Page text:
The funders will be like ‘where are the funds which we gave you say for education? We have been told that you misused the money.’ And we shall say to them – ‘please come and see where the money was spent and how. Here are the school classrooms we constructed, the teachers who were trained, and all the logistical and operational costs involved. Feel free to hold us accountable on the transparence of methods of expenditure used. Ultimately truth will be plainly uncovered, and all sides will be satisfied.
Still, to us that is not the most important aspect. What matters most is that we put the funds to proper use, period. Children went to the schools which were constructed for them, and that is all that we should care about. That is why I insist on what we must do primarily in our interest. That is Rwanda’s uniqueness. Because our challenges are different – the point I was trying to hammer down your spine yesterday – we should do things uniquely.
We are not to compare Rwanda’s problems with others
As it is, our problems are more insurmountable in comparison to the rest around the world. For that reason, it so follows that the approach to resolving them, in the face of limited resources, requires us to religiously adhere to our unique and proven methods. This must be the case if we are to ever have a chance of overcoming them and make headway. That is the way it should be. There is no way around it.
Otherwise, if you want to be like others, yet you are not, in the first place, you will have chosen to deviate from the RPF principles which have thus far served Rwanda well.
Let me end by emphasizing the point I started on – that the reason we strive for peaceful coexistence is because we want to pursue our development goals unhindered. I am happy to report that we are well with all our four neighbors except one. We used to have problems with two, but today only one remains.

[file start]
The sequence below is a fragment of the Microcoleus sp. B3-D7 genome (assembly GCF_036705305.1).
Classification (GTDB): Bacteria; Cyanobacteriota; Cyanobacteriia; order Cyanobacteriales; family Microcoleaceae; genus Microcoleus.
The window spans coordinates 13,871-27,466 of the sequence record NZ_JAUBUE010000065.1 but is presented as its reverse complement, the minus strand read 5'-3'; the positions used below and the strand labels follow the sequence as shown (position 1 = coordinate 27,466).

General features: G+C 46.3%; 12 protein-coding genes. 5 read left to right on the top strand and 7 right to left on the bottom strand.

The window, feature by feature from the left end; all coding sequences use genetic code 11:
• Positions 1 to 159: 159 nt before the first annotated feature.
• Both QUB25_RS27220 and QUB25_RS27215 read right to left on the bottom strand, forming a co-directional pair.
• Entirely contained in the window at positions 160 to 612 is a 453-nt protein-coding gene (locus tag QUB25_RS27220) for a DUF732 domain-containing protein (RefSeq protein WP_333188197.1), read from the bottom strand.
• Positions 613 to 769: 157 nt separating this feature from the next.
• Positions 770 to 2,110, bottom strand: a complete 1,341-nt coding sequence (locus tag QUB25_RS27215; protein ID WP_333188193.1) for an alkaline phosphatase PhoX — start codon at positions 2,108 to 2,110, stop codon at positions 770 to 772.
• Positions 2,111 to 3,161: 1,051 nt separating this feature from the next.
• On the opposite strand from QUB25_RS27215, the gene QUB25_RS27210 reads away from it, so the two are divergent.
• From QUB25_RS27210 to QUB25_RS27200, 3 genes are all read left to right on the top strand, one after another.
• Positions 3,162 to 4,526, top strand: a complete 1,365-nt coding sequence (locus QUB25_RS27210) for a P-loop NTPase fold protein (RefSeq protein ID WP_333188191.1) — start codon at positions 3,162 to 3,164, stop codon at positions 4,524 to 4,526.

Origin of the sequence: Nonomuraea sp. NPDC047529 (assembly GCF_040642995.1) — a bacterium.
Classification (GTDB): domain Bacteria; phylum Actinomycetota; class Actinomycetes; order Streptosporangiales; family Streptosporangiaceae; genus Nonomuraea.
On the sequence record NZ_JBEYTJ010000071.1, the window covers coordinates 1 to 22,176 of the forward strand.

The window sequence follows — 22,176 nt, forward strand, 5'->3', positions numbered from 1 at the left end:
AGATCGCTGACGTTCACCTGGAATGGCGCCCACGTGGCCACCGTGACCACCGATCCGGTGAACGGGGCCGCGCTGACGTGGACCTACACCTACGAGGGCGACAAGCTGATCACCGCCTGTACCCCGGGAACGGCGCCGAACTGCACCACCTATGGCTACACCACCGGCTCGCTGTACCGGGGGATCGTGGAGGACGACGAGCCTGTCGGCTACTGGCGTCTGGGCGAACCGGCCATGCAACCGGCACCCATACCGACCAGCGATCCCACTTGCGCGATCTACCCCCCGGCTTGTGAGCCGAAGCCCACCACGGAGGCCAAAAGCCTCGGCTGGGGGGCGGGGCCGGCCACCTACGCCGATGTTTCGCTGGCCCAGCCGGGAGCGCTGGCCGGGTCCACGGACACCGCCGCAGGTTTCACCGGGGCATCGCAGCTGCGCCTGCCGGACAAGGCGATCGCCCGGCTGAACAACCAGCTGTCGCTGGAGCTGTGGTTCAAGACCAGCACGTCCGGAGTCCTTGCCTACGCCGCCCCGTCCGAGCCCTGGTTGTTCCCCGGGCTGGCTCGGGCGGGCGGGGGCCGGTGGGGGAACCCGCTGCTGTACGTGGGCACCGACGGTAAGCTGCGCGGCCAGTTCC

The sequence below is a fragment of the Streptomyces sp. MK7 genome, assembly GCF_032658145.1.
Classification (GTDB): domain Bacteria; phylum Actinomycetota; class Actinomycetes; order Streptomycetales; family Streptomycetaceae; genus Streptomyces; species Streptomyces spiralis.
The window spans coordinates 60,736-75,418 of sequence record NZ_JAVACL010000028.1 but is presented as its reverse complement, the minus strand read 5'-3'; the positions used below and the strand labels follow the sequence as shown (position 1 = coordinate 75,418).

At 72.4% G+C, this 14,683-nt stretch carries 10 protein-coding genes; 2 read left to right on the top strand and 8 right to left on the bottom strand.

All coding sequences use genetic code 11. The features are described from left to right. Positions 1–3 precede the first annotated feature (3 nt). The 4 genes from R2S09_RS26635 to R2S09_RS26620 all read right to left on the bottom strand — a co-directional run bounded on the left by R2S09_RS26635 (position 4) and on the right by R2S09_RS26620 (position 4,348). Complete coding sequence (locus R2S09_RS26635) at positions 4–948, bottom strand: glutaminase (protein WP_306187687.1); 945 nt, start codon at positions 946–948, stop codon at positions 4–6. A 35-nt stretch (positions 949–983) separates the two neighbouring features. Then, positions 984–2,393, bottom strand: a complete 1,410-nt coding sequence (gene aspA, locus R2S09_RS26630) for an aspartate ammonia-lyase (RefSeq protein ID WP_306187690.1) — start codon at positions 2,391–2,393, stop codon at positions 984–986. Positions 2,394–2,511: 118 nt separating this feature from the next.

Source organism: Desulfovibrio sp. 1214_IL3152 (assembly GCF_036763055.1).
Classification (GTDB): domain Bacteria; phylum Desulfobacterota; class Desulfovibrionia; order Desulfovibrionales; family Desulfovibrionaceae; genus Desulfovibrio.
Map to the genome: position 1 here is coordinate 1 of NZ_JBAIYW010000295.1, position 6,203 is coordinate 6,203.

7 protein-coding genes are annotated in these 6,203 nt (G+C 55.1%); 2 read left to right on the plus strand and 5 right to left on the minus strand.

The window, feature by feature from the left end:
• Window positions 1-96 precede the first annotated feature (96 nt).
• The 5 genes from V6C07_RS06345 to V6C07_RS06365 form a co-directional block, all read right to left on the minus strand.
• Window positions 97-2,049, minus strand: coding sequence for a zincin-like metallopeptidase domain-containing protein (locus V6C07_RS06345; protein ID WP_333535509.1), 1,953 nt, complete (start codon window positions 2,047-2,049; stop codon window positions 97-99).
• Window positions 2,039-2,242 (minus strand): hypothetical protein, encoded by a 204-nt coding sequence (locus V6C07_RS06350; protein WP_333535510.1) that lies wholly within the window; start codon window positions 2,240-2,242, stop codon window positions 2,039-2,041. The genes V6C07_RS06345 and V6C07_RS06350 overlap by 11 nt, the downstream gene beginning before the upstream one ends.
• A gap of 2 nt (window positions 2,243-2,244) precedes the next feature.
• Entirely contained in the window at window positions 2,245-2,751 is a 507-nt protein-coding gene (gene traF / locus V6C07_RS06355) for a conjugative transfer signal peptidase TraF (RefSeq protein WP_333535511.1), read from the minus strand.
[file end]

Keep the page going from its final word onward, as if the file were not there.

Particularly let me mention the country south, Burundi precisely, and say that we are moving together on the path to reconciliation. They are serious and, on our part, we are good to go as always (applause). We are good with the Democratic Republic of Congo as well, since the differences we earlier had with them are being jointly tackled in a genuinely amicable way. And with Tanzania, we have never had issues, we live together in bilateral harmony.
The neighbor north is the one who still has a problem with us. Up to now I have failed to understand the root cause of their problem with us. I lived in that country and worked with its people and leadership for long, but still it has not helped matters in finding our way through.
Therefore, to end on that note, my focus shall remain on putting a proper roof on top of our house to protect us from rain. I shall install strong burglar-proof on our doors to keep off anyone who would have intentions to invade us and disrupt our peace, or unilaterally grab our valuable possessions. If the worse came to the worst and I find the intruder already in my house, I will certainly kick them out.
Ultimately, we shall continue to leave freely and wish others peace and freedom too.
But whoever will recklessly relate with us, we shall deal with in the most appropriate way. It is how we live and what we prepare for.
Thank you very much
Ignatius R. Kabagambe, is the Head of Corporate Communications at the University of Rwanda (UR).